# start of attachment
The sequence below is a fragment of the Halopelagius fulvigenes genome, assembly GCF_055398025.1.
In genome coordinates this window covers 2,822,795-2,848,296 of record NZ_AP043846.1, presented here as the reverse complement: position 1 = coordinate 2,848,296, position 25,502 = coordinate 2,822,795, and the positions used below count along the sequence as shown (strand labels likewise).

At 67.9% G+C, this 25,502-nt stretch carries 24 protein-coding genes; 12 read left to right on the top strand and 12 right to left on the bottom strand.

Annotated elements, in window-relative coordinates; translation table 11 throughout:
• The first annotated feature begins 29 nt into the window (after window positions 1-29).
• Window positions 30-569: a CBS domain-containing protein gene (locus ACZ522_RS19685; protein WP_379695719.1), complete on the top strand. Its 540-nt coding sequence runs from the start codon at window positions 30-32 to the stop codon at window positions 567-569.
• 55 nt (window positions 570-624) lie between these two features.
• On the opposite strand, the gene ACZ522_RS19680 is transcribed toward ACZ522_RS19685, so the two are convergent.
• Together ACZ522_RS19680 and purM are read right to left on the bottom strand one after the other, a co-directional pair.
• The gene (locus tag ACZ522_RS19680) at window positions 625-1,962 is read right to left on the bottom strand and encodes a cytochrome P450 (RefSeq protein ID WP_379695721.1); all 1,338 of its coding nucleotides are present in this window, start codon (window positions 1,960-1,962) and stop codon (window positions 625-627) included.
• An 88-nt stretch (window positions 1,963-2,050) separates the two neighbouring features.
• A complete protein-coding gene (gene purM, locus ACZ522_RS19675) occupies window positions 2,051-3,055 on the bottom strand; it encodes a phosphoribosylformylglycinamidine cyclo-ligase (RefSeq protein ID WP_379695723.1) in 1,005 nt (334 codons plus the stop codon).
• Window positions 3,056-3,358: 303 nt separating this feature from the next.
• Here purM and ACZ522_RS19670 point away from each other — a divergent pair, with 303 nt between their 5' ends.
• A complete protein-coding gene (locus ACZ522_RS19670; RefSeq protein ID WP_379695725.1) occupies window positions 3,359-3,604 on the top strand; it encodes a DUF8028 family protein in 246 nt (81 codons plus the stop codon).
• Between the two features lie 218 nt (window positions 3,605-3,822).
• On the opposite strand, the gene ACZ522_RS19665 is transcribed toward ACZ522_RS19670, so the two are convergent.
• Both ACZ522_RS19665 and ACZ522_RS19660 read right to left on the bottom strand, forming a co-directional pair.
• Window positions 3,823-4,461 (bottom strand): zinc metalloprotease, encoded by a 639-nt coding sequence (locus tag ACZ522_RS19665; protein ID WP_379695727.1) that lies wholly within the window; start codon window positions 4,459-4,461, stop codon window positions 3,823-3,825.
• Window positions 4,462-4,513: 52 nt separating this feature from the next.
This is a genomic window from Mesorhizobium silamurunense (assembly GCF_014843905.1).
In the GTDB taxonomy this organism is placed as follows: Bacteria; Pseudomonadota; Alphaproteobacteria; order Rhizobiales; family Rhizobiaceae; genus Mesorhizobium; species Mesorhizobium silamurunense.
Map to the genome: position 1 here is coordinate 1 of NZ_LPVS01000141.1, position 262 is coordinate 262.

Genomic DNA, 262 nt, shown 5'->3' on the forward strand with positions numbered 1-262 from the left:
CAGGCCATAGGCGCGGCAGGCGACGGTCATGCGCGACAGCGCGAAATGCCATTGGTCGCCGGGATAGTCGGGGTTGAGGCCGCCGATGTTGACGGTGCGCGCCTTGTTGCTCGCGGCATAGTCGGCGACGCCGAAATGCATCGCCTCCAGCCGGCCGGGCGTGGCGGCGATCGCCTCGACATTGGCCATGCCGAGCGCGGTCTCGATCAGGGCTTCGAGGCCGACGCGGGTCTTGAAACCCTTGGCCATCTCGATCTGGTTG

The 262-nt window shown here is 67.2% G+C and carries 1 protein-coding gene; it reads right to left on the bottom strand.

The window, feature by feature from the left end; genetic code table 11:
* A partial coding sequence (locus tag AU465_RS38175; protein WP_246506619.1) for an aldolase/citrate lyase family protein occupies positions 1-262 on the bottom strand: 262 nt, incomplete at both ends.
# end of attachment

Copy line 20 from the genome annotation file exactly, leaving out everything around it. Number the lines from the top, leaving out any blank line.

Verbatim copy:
• Window positions 4,462-4,513: 52 nt separating this feature from the next.